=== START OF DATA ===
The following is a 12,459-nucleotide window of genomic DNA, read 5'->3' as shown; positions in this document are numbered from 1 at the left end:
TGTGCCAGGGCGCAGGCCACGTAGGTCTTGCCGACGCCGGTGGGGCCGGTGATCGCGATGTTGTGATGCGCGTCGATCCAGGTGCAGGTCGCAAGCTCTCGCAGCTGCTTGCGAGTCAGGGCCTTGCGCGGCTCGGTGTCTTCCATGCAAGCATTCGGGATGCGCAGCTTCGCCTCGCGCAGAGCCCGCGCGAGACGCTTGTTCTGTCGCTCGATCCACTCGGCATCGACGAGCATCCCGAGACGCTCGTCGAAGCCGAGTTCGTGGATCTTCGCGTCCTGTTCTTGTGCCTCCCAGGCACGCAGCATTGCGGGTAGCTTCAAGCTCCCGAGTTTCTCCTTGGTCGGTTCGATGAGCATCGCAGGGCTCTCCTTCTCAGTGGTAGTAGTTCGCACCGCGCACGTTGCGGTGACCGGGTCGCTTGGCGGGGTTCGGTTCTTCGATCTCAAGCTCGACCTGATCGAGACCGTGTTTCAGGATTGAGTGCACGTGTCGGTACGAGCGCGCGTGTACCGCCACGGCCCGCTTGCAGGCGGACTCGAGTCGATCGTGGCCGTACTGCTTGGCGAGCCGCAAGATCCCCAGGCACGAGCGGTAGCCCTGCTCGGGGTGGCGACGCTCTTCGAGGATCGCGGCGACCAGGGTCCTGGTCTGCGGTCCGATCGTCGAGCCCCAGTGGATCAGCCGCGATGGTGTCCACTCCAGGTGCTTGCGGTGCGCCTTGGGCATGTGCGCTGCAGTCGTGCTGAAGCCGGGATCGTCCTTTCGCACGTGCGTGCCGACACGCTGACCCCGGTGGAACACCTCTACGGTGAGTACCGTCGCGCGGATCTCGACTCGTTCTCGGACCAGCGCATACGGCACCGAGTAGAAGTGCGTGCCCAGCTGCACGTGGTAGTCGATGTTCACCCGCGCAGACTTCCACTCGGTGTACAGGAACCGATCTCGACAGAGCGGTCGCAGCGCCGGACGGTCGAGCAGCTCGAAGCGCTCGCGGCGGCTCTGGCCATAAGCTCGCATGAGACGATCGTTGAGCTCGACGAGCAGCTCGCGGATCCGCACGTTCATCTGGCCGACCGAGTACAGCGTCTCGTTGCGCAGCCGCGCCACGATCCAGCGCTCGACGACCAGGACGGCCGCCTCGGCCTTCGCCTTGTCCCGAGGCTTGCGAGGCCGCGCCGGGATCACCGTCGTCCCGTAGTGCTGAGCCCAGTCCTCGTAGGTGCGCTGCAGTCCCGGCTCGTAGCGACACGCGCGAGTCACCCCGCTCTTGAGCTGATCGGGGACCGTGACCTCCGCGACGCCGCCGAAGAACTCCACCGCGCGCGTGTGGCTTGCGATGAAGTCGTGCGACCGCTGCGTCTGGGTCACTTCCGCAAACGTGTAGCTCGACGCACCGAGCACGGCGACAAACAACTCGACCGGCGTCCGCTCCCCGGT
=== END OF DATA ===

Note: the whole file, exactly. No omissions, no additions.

The following is a 12,459-nucleotide window of genomic DNA, read 5'->3' as shown; positions in this document are numbered from 1 at the left end:
TGTGCCAGGGCGCAGGCCACGTAGGTCTTGCCGACGCCGGTGGGGCCGGTGATCGCGATGTTGTGATGCGCGTCGATCCAGGTGCAGGTCGCAAGCTCTCGCAGCTGCTTGCGAGTCAGGGCCTTGCGCGGCTCGGTGTCTTCCATGCAAGCATTCGGGATGCGCAGCTTCGCCTCGCGCAGAGCCCGCGCGAGACGCTTGTTCTGTCGCTCGATCCACTCGGCATCGACGAGCATCCCGAGACGCTCGTCGAAGCCGAGTTCGTGGATCTTCGCGTCCTGTTCTTGTGCCTCCCAGGCACGCAGCATTGCGGGTAGCTTCAAGCTCCCGAGTTTCTCCTTGGTCGGTTCGATGAGCATCGCAGGGCTCTCCTTCTCAGTGGTAGTAGTTCGCACCGCGCACGTTGCGGTGACCGGGTCGCTTGGCGGGGTTCGGTTCTTCGATCTCAAGCTCGACCTGATCGAGACCGTGTTTCAGGATTGAGTGCACGTGTCGGTACGAGCGCGCGTGTACCGCCACGGCCCGCTTGCAGGCGGACTCGAGTCGATCGTGGCCGTACTGCTTGGCGAGCCGCAAGATCCCCAGGCACGAGCGGTAGCCCTGCTCGGGGTGGCGACGCTCTTCGAGGATCGCGGCGACCAGGGTCCTGGTCTGCGGTCCGATCGTCGAGCCCCAGTGGATCAGCCGCGATGGTGTCCACTCCAGGTGCTTGCGGTGCGCCTTGGGCATGTGCGCTGCAGTCGTGCTGAAGCCGGGATCGTCCTTTCGCACGTGCGTGCCGACACGCTGACCCCGGTGGAACACCTCTACGGTGAGTACCGTCGCGCGGATCTCGACTCGTTCTCGGACCAGCGCATACGGCACCGAGTAGAAGTGCGTGCCCAGCTGCACGTGGTAGTCGATGTTCACCCGCGCAGACTTCCACTCGGTGTACAGGAACCGATCTCGACAGAGCGGTCGCAGCGCCGGACGGTCGAGCAGCTCGAAGCGCTCGCGGCGGCTCTGGCCATAAGCTCGCATGAGACGATCGTTGAGCTCGACGAGCAGCTCGCGGATCCGCACGTTCATCTGGCCGACCGAGTACAGCGTCTCGTTGCGCAGCCGCGCCACGATCCAGCGCTCGACGACCAGGACGGCCGCCTCGGCCTTCGCCTTGTCCCGAGGCTTGCGAGGCCGCGCCGGGATCACCGTCGTCCCGTAGTGCTGAGCCCAGTCCTCGTAGGTGCGCTGCAGTCCCGGCTCGTAGCGACACGCGCGAGTCACCCCGCTCTTGAGCTGATCGGGGACCGTGACCTCCGCGACGCCGCCGAAGAACTCCACCGCGCGCGTGTGGCTTGCGATGAAGTCGTGCGACCGCTGCGTCTGGGTCACTTCCGCAAACGTGTAGCTCGACGCACCGAGCACGGCGACAAACAACTCGACCGGCGTCCGCTCCCCGGT